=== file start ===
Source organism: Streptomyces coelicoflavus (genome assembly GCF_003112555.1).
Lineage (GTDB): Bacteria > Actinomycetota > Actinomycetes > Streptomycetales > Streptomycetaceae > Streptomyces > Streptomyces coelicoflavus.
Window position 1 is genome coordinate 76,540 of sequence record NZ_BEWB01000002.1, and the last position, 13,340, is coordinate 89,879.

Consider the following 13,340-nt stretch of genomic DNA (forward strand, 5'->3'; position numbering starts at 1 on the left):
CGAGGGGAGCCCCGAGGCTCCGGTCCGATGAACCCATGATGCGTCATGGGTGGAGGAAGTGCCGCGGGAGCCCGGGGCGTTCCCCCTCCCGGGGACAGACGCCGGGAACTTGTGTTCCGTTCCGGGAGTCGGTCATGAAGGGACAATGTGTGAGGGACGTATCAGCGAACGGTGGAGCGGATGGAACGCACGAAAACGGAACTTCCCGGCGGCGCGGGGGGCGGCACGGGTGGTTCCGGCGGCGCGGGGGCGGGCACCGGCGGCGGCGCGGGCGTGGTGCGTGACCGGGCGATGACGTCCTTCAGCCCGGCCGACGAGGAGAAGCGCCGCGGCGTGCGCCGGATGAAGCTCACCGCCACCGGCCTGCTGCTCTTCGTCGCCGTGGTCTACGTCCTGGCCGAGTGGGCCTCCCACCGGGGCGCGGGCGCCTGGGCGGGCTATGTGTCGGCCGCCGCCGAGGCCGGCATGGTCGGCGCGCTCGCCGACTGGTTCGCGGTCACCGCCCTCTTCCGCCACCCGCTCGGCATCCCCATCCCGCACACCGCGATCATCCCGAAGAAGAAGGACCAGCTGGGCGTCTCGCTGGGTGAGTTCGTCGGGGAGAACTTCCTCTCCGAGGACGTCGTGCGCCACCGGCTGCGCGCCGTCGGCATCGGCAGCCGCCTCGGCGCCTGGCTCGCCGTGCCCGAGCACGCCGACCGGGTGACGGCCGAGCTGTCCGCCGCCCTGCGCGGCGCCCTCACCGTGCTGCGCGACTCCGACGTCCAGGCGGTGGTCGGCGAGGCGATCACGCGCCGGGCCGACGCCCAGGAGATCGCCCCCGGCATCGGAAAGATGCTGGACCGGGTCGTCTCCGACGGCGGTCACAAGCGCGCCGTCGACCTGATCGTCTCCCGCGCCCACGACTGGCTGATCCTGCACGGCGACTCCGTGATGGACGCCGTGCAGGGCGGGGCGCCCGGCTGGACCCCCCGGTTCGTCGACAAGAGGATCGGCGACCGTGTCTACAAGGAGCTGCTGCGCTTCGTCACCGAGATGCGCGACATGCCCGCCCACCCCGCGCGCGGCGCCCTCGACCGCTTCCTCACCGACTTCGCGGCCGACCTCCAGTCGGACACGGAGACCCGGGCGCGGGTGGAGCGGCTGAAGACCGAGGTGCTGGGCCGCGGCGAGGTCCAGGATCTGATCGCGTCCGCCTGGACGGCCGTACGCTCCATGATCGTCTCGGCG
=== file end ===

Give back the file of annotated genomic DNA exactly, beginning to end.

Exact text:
Source organism: Streptomyces coelicoflavus (genome assembly GCF_003112555.1).
Lineage (GTDB): Bacteria > Actinomycetota > Actinomycetes > Streptomycetales > Streptomycetaceae > Streptomyces > Streptomyces coelicoflavus.
Window position 1 is genome coordinate 76,540 of sequence record NZ_BEWB01000002.1, and the last position, 13,340, is coordinate 89,879.

Consider the following 13,340-nt stretch of genomic DNA (forward strand, 5'->3'; position numbering starts at 1 on the left):
CGAGGGGAGCCCCGAGGCTCCGGTCCGATGAACCCATGATGCGTCATGGGTGGAGGAAGTGCCGCGGGAGCCCGGGGCGTTCCCCCTCCCGGGGACAGACGCCGGGAACTTGTGTTCCGTTCCGGGAGTCGGTCATGAAGGGACAATGTGTGAGGGACGTATCAGCGAACGGTGGAGCGGATGGAACGCACGAAAACGGAACTTCCCGGCGGCGCGGGGGGCGGCACGGGTGGTTCCGGCGGCGCGGGGGCGGGCACCGGCGGCGGCGCGGGCGTGGTGCGTGACCGGGCGATGACGTCCTTCAGCCCGGCCGACGAGGAGAAGCGCCGCGGCGTGCGCCGGATGAAGCTCACCGCCACCGGCCTGCTGCTCTTCGTCGCCGTGGTCTACGTCCTGGCCGAGTGGGCCTCCCACCGGGGCGCGGGCGCCTGGGCGGGCTATGTGTCGGCCGCCGCCGAGGCCGGCATGGTCGGCGCGCTCGCCGACTGGTTCGCGGTCACCGCCCTCTTCCGCCACCCGCTCGGCATCCCCATCCCGCACACCGCGATCATCCCGAAGAAGAAGGACCAGCTGGGCGTCTCGCTGGGTGAGTTCGTCGGGGAGAACTTCCTCTCCGAGGACGTCGTGCGCCACCGGCTGCGCGCCGTCGGCATCGGCAGCCGCCTCGGCGCCTGGCTCGCCGTGCCCGAGCACGCCGACCGGGTGACGGCCGAGCTGTCCGCCGCCCTGCGCGGCGCCCTCACCGTGCTGCGCGACTCCGACGTCCAGGCGGTGGTCGGCGAGGCGATCACGCGCCGGGCCGACGCCCAGGAGATCGCCCCCGGCATCGGAAAGATGCTGGACCGGGTCGTCTCCGACGGCGGTCACAAGCGCGCCGTCGACCTGATCGTCTCCCGCGCCCACGACTGGCTGATCCTGCACGGCGACTCCGTGATGGACGCCGTGCAGGGCGGGGCGCCCGGCTGGACCCCCCGGTTCGTCGACAAGAGGATCGGCGACCGTGTCTACAAGGAGCTGCTGCGCTTCGTCACCGAGATGCGCGACATGCCCGCCCACCCCGCGCGCGGCGCCCTCGACCGCTTCCTCACCGACTTCGCGGCCGACCTCCAGTCGGACACGGAGACCCGGGCGCGGGTGGAGCGGCTGAAGACCGAGGTGCTGGGCCGCGGCGAGGTCCAGGATCTGATCGCGTCCGCCTGGACGGCCGTACGCTCCATGATCGTCTCGGCG